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Incoming Intel CEO has a plate full of problems to solve

Intel Corp. (INTC) is facing a shakeup after the unexpected exit of its CEO Brian Krzanich over non-fraternization policy violations. The chipmaker will soon come under new leadership, and changes stemming from this new authority can be expected. The leadership change comes at a challenging time for Intel as the company deals with manufacturing delays of its next-generation chips amidst tightening competition.

The repeated postponement of its next-generation chips combined with low production volumes have paved the way for competitors to up their game in this space. Although Intel posted strong first quarter results two months ago and gave an optimistic outlook for its second quarter last week, the threat of losing its dominant position looms over the industry leader.

Competitors like Nvidia (NVDA), Advanced Micro Devices (AMD), Qualcomm (QCOM) and Taiwan Semiconductor Manufacturing are expanding their capabilities by developing more powerful and energy-efficient chips and by investing and diversifying in new products and capabilities. Intel’s manufacturing delays could hurt its new products and in turn its competitive edge. If the company does not get its production back on line, it could lose market share as well as face revenue declines.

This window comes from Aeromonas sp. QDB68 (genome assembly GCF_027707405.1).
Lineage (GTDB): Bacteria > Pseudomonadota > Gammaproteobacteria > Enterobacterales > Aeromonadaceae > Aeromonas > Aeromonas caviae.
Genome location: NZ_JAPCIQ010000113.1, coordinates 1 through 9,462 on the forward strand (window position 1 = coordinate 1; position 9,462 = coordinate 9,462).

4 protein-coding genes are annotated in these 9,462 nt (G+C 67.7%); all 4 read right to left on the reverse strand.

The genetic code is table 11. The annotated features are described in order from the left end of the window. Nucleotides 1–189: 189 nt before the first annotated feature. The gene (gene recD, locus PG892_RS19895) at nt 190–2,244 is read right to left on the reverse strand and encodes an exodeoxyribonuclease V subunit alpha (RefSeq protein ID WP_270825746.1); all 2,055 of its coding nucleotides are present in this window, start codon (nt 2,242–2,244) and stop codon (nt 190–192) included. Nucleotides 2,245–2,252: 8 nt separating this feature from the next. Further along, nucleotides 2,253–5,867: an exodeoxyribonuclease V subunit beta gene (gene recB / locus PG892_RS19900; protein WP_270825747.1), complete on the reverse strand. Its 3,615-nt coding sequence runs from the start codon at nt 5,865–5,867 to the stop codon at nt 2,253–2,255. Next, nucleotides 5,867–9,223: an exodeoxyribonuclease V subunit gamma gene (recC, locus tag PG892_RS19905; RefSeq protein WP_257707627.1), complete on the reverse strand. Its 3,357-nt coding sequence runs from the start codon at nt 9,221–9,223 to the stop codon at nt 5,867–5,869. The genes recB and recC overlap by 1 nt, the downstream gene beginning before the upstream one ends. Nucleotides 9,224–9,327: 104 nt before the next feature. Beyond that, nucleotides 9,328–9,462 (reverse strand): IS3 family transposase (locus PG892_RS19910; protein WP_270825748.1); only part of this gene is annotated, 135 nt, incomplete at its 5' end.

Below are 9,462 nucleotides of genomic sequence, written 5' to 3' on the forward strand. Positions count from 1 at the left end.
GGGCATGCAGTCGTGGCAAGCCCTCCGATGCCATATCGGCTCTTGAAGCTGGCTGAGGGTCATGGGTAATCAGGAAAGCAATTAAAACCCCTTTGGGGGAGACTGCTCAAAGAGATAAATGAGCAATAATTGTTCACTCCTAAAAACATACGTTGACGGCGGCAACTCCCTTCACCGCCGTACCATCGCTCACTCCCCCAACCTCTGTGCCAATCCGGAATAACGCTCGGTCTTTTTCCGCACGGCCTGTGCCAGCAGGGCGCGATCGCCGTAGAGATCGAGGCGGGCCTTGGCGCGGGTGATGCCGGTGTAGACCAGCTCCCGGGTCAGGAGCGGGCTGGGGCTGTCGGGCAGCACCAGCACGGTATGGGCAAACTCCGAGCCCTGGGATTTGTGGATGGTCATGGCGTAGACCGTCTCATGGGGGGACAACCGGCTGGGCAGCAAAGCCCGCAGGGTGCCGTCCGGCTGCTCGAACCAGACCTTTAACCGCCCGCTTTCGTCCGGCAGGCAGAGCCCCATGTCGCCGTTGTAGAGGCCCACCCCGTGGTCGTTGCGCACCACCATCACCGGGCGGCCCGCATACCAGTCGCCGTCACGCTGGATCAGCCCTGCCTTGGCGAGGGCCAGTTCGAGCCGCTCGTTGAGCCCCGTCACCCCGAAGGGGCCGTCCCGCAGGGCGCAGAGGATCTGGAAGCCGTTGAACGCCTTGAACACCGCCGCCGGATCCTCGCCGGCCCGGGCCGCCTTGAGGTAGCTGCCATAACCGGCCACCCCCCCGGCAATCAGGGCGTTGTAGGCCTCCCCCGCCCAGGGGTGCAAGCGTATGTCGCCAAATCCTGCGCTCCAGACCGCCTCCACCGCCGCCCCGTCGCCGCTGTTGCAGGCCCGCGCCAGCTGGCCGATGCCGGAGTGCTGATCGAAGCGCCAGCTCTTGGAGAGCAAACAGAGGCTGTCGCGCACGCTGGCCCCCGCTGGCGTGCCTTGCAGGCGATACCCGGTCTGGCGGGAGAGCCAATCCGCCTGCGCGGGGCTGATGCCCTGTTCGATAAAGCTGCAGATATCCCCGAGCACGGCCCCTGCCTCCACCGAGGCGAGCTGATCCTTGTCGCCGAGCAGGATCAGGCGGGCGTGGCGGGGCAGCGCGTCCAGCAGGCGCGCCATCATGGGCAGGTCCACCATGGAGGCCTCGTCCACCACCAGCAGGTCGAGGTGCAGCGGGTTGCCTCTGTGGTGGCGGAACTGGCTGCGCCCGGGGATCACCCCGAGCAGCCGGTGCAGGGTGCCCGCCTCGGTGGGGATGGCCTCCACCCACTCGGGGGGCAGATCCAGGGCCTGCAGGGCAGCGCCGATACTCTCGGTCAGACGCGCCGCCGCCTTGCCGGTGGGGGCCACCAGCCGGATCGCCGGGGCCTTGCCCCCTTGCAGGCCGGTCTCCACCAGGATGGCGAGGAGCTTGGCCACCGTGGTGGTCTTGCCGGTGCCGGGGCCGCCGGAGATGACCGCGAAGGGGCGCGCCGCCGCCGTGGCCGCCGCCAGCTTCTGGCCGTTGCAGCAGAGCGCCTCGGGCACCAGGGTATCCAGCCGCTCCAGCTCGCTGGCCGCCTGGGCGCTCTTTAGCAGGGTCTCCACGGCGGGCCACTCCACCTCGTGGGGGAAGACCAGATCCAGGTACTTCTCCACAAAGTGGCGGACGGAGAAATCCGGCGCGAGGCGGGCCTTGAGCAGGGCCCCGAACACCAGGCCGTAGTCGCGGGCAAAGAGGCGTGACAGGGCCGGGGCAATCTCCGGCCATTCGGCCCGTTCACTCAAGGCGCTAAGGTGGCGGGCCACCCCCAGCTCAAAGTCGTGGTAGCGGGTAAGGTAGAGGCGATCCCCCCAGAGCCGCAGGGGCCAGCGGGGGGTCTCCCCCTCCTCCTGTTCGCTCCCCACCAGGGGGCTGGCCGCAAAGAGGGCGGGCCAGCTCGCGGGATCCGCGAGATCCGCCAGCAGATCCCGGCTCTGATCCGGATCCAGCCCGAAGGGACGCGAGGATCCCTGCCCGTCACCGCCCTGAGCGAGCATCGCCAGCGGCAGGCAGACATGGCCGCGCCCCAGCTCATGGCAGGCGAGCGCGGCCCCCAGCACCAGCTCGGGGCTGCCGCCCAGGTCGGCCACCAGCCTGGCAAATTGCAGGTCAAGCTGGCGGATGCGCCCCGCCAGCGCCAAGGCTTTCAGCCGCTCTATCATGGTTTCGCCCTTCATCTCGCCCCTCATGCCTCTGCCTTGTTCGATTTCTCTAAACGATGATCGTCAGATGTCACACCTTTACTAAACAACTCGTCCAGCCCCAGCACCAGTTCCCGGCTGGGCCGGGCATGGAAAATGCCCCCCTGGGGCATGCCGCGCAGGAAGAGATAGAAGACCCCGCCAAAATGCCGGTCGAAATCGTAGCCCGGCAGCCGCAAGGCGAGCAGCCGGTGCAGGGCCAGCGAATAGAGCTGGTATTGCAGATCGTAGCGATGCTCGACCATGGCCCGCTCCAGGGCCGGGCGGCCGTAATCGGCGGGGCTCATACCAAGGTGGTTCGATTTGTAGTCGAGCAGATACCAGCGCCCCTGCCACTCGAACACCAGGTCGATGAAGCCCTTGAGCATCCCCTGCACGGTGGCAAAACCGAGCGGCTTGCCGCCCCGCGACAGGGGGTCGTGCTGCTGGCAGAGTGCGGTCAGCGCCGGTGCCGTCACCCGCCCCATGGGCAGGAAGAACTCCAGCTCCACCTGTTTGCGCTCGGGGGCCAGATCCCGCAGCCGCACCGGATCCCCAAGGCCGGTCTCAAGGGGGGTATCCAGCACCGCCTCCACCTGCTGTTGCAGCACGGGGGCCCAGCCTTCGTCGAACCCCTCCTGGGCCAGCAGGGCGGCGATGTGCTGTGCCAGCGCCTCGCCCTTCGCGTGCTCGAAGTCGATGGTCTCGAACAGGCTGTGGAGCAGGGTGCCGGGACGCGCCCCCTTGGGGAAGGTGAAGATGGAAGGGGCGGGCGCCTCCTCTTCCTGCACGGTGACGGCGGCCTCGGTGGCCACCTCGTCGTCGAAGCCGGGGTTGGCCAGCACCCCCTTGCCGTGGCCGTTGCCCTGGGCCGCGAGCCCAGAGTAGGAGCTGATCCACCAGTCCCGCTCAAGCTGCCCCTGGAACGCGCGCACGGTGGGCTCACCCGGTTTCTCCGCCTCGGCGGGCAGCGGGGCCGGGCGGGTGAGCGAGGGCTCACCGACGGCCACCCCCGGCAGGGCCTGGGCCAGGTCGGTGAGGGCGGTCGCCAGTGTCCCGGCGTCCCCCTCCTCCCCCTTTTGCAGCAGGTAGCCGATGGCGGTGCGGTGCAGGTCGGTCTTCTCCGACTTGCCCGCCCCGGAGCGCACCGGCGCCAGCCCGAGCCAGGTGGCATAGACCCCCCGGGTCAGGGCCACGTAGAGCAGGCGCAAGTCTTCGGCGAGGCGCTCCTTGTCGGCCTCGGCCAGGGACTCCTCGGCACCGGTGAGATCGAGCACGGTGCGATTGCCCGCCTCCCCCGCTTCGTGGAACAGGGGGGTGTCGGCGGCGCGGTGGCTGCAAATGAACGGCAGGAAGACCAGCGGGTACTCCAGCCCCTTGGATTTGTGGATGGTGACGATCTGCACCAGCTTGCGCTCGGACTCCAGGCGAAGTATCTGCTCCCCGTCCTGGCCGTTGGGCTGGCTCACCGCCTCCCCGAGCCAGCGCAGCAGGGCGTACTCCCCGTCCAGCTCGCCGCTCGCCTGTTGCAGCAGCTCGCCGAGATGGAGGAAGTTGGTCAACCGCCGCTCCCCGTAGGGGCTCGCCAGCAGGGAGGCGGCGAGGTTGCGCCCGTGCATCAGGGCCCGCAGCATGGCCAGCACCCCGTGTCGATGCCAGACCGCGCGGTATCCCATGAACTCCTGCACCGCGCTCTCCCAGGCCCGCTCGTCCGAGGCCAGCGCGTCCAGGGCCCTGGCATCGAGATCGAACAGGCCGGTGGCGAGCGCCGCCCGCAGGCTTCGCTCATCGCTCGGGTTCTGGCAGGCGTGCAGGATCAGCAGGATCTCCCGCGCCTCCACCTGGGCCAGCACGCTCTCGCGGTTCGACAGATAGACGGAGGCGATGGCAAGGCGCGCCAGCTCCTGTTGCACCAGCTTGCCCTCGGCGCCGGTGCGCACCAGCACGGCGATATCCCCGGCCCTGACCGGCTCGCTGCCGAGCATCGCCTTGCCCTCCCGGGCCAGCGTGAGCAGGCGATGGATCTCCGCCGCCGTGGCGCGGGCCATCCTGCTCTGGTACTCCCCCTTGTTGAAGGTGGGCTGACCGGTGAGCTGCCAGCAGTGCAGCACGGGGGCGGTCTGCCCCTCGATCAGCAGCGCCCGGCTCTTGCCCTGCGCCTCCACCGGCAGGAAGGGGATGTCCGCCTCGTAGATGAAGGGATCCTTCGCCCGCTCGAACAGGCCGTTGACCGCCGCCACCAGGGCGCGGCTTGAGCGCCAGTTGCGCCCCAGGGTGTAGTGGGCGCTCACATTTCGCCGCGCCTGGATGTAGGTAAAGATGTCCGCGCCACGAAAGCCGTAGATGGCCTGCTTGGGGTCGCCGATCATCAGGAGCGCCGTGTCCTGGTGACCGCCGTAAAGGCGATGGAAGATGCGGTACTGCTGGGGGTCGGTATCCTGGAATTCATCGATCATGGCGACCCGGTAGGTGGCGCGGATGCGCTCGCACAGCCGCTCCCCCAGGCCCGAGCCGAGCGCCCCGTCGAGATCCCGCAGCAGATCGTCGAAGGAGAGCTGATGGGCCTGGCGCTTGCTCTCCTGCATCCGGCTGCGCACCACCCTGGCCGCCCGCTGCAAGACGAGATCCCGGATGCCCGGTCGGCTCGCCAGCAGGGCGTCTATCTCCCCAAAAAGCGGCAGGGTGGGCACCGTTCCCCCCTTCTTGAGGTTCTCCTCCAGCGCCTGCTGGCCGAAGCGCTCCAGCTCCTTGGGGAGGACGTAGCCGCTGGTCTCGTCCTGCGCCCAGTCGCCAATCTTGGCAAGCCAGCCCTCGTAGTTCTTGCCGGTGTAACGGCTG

Intel expects an increase in capital expenditures of over 20% for 2018 

Intel also faces additional expenditures for rectifying its manufacturing issues as well as developing more powerful chips. The firm expects an increase in capital expenditures of over 20% for this year, similar to the increases seen over the past two years.

Intel’s new CEO has the task of fixing the manufacturing problems as well as moving into new products and markets to widen the company’s scope and abilities in order to tackle competition that is fast gaining strength. Intel has an advantage in terms of its size but it must plug its leaks within before it loses its competitive balance.

Intel is moving ahead with its own investments and developments in the key area of artificial intelligence. Intel also sold its Lustre File System business and related assets to DataDirect Networks. Terms of the deal were undisclosed. The acquisition of the Lustre business six years ago did not prove very beneficial to Intel and the offloading of this business can perhaps be considered a move in the right direction. Over the past six months, Intel’s stock has gained over 12% while competitor Nvidia has gained close to 28%.

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